Technical Consultant, Oxygen Safety Consultants, Inc./Wendell Hull & Associates, Inc., Tulsa, OK
Senior Engineering Consultant, Wendell Hull & Associates, Inc., Las Cruces, NM
Mechanical Specialist Engineer, INCO Ltd., Copper Cliff, Ontario
Oxygen Plant Project Engineer, INCO Ltd., Copper Cliff, Ontario
Pages: 19 Published: Jan 2003
Performing hazards analyses and fire risk assessments on oxygen systems is critical to ensure that a system design has a low probability of ignition and a low consequence of ignition. Historically several different methods have been used to identify and evaluate fire hazards in oxygen systems. Most of these methods, however, are designed for detailed materials or component analyses, and can be impractical for large-scale oxygen systems with many components and even multiple end processes. Wendell Hull & Associates, Inc. (WHA), in conjunction with Oxygen Safety Consultants, Inc. and INCO Ltd., has developed an efficient approach to identify and evaluate hazards in large-scale oxygen systems. The WHA oxygen hazards and fire risk assessment process considers the important aspects of oxygen system safety as they relate to design, cleaning, operations and maintenance, and uses ASTM Standard Guide G 88 as a basis for quickly identifying and ranking system-level oxygen hazards. ASTM G 88 is a standard guide for oxygen system design containing many system-level factors known to contribute to ignition and propagation of fires. The WHA analysis process applies ASTM G 88 at the system level, using both schematic analysis and visual inspection to systematically assign a hazard severity ranking to all system components, allowing components that possess the greatest risk of ignition and fire propagation to be quickly identified and further evaluated. This paper describes the WHA oxygen hazards and risk assessment method, using ASTM G 88 to quickly identify and assign a hazards severity ranking to components in large-scale oxygen systems.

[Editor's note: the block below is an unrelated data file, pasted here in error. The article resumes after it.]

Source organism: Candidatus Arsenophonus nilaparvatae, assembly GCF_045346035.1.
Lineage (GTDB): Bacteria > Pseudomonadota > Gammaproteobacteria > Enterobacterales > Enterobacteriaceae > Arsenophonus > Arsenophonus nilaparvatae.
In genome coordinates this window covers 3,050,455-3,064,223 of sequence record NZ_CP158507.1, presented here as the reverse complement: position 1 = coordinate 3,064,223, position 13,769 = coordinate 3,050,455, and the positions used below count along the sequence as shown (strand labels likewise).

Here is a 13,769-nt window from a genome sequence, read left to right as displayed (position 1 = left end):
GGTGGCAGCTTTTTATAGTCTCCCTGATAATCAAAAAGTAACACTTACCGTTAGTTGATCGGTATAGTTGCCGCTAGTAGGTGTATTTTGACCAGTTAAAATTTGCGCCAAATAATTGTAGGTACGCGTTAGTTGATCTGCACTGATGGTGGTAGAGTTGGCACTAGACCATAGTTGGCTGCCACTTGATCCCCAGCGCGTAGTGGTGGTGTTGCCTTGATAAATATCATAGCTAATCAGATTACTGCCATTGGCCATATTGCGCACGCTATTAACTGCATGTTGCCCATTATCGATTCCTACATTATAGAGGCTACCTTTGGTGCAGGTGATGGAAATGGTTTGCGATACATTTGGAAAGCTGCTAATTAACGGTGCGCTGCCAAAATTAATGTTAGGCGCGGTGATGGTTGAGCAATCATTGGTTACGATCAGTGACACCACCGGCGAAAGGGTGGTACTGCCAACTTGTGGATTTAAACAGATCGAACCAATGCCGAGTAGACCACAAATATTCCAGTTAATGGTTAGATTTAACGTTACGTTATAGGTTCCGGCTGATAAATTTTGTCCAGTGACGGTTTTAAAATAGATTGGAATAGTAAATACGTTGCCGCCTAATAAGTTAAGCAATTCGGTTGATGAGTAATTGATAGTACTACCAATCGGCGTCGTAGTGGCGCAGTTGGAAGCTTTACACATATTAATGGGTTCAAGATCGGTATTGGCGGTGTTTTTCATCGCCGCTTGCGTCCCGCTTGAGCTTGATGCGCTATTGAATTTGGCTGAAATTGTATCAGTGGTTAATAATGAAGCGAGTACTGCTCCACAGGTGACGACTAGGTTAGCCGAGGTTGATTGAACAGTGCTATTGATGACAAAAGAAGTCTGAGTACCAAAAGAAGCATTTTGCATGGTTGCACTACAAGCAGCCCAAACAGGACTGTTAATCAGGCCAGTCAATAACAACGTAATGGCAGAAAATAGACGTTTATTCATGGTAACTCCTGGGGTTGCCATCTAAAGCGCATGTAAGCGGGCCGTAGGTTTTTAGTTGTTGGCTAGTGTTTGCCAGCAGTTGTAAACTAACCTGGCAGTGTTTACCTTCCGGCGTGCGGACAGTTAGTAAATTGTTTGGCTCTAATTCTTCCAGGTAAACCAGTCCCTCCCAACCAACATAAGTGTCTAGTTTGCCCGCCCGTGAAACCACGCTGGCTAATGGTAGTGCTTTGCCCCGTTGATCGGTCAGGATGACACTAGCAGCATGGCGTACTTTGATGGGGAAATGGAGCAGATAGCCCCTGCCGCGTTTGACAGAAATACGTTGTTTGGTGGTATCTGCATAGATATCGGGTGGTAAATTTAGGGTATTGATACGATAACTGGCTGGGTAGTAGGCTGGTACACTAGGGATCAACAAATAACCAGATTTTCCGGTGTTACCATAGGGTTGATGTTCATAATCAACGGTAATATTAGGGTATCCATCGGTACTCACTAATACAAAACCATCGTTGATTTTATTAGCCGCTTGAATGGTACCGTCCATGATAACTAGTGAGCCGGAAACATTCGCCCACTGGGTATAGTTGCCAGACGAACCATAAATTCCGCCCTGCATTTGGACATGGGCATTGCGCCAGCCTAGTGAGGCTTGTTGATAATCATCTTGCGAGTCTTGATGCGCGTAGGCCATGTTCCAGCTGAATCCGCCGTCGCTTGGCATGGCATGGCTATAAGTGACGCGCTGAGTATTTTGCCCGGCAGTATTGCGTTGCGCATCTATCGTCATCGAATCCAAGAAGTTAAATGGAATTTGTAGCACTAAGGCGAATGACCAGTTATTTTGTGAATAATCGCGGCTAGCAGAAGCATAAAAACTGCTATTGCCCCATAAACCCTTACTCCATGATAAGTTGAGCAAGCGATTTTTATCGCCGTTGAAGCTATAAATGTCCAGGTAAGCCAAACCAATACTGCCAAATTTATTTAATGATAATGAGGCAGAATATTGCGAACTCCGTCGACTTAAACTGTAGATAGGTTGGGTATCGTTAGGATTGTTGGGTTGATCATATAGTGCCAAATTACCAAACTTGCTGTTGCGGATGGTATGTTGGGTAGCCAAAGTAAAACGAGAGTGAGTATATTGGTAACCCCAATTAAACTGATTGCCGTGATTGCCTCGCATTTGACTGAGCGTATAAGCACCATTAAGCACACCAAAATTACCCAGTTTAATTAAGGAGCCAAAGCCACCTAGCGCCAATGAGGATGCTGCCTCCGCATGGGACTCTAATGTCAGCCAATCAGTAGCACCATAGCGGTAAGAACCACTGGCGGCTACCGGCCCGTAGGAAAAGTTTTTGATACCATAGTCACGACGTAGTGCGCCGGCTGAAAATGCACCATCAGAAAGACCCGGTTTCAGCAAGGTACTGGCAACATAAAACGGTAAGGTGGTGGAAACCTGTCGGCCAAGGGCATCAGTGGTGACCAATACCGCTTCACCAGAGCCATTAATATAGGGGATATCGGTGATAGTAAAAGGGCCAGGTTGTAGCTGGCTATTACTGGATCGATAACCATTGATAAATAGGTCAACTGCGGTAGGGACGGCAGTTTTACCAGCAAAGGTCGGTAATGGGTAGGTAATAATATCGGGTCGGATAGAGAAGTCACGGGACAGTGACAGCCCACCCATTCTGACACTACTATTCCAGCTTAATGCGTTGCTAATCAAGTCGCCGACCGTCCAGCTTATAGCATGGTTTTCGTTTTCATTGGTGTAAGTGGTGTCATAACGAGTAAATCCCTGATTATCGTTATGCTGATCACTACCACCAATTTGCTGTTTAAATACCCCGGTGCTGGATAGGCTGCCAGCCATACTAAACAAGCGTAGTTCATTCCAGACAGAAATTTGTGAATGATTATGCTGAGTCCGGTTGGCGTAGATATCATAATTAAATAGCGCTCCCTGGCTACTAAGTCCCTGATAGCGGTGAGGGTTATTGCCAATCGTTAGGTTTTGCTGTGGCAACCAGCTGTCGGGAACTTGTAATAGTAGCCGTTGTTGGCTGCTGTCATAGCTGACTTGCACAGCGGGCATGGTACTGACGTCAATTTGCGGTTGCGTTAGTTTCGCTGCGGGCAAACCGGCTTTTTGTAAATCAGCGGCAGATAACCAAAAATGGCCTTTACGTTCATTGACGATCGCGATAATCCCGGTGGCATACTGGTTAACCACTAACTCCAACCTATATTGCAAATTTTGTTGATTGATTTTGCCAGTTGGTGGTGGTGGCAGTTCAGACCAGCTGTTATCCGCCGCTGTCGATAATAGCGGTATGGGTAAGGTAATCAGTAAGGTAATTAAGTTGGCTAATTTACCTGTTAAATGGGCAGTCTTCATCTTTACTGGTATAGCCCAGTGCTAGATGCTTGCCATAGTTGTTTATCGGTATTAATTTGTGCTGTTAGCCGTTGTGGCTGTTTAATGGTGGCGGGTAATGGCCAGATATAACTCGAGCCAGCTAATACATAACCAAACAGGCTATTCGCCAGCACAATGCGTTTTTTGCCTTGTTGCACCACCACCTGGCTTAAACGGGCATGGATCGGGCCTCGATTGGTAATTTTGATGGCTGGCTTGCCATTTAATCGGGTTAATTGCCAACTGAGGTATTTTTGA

oxygen hazards, hazards analysis, risk management, ignition mechanisms, fire risk analysis
Paper ID: STP11590S